Contrary to the widely-held belief that the cryptoasset industry is unregulated, US regulators are increasingly imposing significant financial penalties on crypto businesses – for fraud, breaches of AML regulations, offering unregistered securities and sanctions violations.
Cryptoasset businesses are subject to many of the same laws and regulations as any financial services business that is based in the US, or serves US citizens. These are some of the most stringent rules governing the provision of financial services in the world, and crypto businesses invest huge resources in complying with the likes of anti-money laundering and sanctions obligations.
Just as traditional businesses and financial institutions are penalised by regulators for violations of these rules, so too are crypto businesses. Elliptic’s analysis of US regulatory enforcement actions since the birth of Bitcoin in 2009 shows that $2.5 billion in penalties have been imposed against firms and individuals dealing in crypto.
This includes penalties imposed by the SEC ($1.69 billion), CFTC ($624 million), FinCEN ($183 million) and OFAC ($606k).The majority of these penalties relate to unregistered securities offerings ($1.38 billion), fraud ($928 million) and AML violations ($183 million). The penalties can be categorised as civil penalties ($722 million), disgorgements ($1.62 billion) and restitutions ($161 million).
The first major action came in 2014, with the Securities and Exchange Commission (SEC) ordering Trendon T. Shavers and Bitcoin Savings and Trust to pay just over $40 million in penalties for operating a ponzi scheme that defrauded investors out of more than 700,000 bitcoins. Whether it’s US dollars, bitcoins, or magic beans, the SEC demonstrated that whatever the assets or technologies being used, ponzi schemes are a form of fraud that can be pursued using the same old laws.
In 2013 the Financial Crime Enforcement Network made clear that exchangers of “virtual currencies” are subject to the Bank Secrecy Act, just like any other money services business. This requires them to detect and prevent money laundering through recordkeeping, customer identification and other measures. One business that failed to do this was BTC-e, a Russia-based cryptoasset exchange that was heavily-used by criminals to launder proceeds of crime in cryptocurrency. Despite not being based in the US, BTC-e did serve US-based customers, allowing FinCEN to impose a penalty of $122 million on the business and its operator Alexander Vinnik in 2017.
2017 also saw the rise of the “initial coin offering” (ICO), where startup businesses and projects raised billions of dollars in capital, in the form of cryptocurrencies such as Bitcoin or Ether, through crowdfunding. In return, the “investors” received blockchain-based tokens that were meant to represent some kind of interest in the project or business. Unfortunately many of these ICOs violated securities laws and/or were outright fraudulent, and the SEC has been pursuing those that administered and promoted these ICOs ever since.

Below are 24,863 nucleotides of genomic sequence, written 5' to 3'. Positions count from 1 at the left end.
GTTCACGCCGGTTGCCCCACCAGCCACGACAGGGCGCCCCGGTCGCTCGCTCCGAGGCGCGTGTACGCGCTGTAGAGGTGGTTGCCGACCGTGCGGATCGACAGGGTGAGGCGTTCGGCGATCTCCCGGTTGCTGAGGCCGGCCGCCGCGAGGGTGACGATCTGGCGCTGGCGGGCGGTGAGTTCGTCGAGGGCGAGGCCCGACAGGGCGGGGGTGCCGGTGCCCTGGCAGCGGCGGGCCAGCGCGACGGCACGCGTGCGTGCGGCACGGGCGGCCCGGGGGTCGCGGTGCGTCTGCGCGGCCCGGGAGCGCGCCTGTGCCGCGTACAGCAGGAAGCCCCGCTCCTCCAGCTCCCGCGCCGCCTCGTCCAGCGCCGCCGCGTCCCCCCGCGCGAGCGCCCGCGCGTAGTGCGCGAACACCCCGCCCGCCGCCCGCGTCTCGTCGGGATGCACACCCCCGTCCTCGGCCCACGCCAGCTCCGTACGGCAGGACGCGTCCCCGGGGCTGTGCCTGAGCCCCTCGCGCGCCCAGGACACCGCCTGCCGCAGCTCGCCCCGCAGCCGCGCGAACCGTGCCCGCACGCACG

The largest such action so far came in 2020 when Telegram Group Inc. and its wholly owned subsidiary TON Issuer Inc. settled SEC charges that Telegram’s unregistered offering of digital tokens called “Grams” violated federal securities laws. The defendants agreed to return more than $1.2 billion to investors and to pay an $18.5 million civil penalty.
More recently, the Commodity Futures Trading Commission (CFTC) has emerged as a major source of enforcement actions against crypto businesses, for violations relating to fraud, reporting failures and wash trading. In March 2021, UK national Benjamin Reynolds was ordered to pay nearly $143 million in restitution to defrauded customers and a civil monetary penalty of $429 million. This followed CFTC charges of fraud and misappropriation against Reynolds and Control-Finance, a purported crypto investment scheme.
The latest agency to engage in enforcement actions against crypto businesses is the US Treasury’s Office of Foreign Assets Control (OFAC). OFAC administers and enforces economic and trade sanctions against foreign states, organizations and individuals deemed to be a threat to US national security. Such sanctions apply equally in cryptocurrencies as in any other asset, and OFAC has over the past year imposed monetary penalties on two cryptoasset businesses, for sanctions violations.
Our analysis of cryptoasset-related enforcement actions in the US, demonstrates that crypto is far from being the “wild west” of finance. Regulators have successfully used existing laws to halt and penalise illicit activity that has exploited cryptoassets – from ponzi schemes to money laundering operations – and to hold businesses accountable for compliance failures.
Regulatory enforcement ensures that bad actors cannot thrive, and brings clarity on how regulations written decades ago are to be applied to new technologies. In this way it is helping cryptoassets to gain greater acceptance and legitimacy.
By Dr. Tom Robinson, 21 June, 2021, published on Elliptic